13-Lined Ground Squirrel
Woodchucks hibernate for about three months, but that’s merely a nap compared to the super-sized siestas taken by its striped cousins.
Thirteen-lined ground squirrels plow through prairies in northern and western Missouri. As their name suggests, they live underground.
When they aren’t digging tunnels, they spend time stuffing their pie-holes with anything they can get their furry paws on. Seeds, fruits, grass, insects, worms, eggs, lizards, mice — they all go gulp. In no time, the once-skinny squirrels have nearly doubled their weight.
At the end of summer, ground squirrels crawl into their burrows, drift deeply into hibernation, and don’t wake up until … yawn … seven months later!
During hibernation, a ground squirrel’s heart rate drops from 250 beats a minute to five, and it goes from taking 50 breaths a minute to four.
Indiana bats are picky about where they hibernate. The furry flyers need just the right mix of temperature and humidity to survive, and only a few caves meet those conditions.
Luckily, several spots in Missouri fit the bill, and over a third of the world’s Indiana bats spend winter beneath the Show-Me State. They hang upside-down from the damp walls, crowded together in clusters of hundreds or thousands of bats. Sometimes close cousins, like gray bats and little brown bats, join the sleepover.
You can pack a boatload of bats in a small space. A single square foot of cave wall can contain up to 500 hibernating bug-munchers.
Meadow Jumping Mouse
Meadow jumping mice fall asleep in the fall not knowing if they will wake up in the spring.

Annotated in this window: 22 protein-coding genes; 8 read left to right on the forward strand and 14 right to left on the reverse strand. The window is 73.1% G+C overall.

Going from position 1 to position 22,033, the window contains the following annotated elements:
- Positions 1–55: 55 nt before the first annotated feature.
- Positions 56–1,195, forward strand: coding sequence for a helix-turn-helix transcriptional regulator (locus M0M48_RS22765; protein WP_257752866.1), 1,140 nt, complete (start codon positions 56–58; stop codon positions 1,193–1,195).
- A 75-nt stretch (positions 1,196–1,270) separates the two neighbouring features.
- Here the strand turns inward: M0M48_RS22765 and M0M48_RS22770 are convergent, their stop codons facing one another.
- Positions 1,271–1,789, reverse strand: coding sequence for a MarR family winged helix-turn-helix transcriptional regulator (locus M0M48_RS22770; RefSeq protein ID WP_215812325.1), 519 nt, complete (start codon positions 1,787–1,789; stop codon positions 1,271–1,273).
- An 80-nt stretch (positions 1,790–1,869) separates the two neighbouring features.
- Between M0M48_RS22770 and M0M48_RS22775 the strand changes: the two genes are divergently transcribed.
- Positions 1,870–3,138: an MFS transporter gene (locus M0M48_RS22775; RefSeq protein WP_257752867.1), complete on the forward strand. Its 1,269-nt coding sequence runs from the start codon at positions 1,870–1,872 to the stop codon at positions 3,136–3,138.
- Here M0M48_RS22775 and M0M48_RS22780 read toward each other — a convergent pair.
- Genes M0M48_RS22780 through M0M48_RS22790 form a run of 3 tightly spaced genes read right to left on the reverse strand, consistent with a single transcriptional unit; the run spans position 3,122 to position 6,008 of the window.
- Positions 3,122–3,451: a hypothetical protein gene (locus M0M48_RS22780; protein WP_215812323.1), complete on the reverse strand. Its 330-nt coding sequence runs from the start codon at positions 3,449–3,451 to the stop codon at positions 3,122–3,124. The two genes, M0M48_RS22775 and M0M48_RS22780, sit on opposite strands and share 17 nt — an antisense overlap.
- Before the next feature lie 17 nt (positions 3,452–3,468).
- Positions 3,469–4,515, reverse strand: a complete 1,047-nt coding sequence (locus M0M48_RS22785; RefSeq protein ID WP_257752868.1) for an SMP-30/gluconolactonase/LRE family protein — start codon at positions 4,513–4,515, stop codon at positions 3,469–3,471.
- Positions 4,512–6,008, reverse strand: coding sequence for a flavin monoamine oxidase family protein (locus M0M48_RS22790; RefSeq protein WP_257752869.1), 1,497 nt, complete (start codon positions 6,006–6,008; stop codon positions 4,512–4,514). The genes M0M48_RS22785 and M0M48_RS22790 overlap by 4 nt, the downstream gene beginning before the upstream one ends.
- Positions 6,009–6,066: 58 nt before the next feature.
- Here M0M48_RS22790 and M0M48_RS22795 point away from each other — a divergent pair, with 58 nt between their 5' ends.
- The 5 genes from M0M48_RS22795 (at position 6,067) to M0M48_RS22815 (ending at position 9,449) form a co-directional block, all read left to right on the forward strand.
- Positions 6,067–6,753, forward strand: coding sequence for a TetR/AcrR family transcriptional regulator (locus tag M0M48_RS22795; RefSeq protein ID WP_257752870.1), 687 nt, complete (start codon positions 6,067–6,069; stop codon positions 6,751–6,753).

In September, this bouncy mouse tunnels into a grassy slope and builds a nest. When its bed is ready, the mouse tucks its head between its hind legs and wraps its tail around its body.
Curled up in a golf-ball-sized lump, the little mouse hibernates for up to seven months. Unfortunately, nearly two-thirds of all jumping mice don’t wake up from their dirt naps.
Sproing! When frightened, a meadow jumping mouse can leap up to 12 feet in a single bound.
Boreal Chorus Frog
A boreal chorus frog spends winter chilling out — literally. When icy weather hits, the thumb-sized frog quits breathing, its heart stops, and its body freezes nearly solid.
There’s only one problem. When water freezes, it expands. If water in the frog’s cells expanded, the cells would burst like overfilled balloons, and the little frog would … well … croak. But chemicals in the frog’s body cause ice to form around the cells, not inside them. And chemicals inside the cells keep them from freezing.
Male chorus frogs sing in the spring. Their calls are a raspy preeeep that sounds similar to running your fingernail over a comb.
Mourning Cloak Butterfly
Mourning cloak butterflies spend winter huddled in tree cavities or under loose bark. Though the upper sides of their wings are brightly colored, the undersides are well-camouflaged. To hide from hungry birds and other insect-eaters, a mourning cloak simply folds its wings and disappears.
Antifreeze inside the butterfly’s body stops its cells from freezing. And extra fuzz on the outside of its body helps it trap heat.
On warm winter days — even when there’s still snow on the ground — keep an eye out for hungry mourning cloaks seeking tree sap to slurp. Their fluttery flight is a sign spring will soon be here.
To warm up its wing muscles for flight, a mourning cloak shivers. This raises its temperature 5 degrees or more.
In winter, some animals power down to stay around.
Also In This Issue
This Issue's Staff
Alexis (AJ) Joyce
Angie Daly Morfeld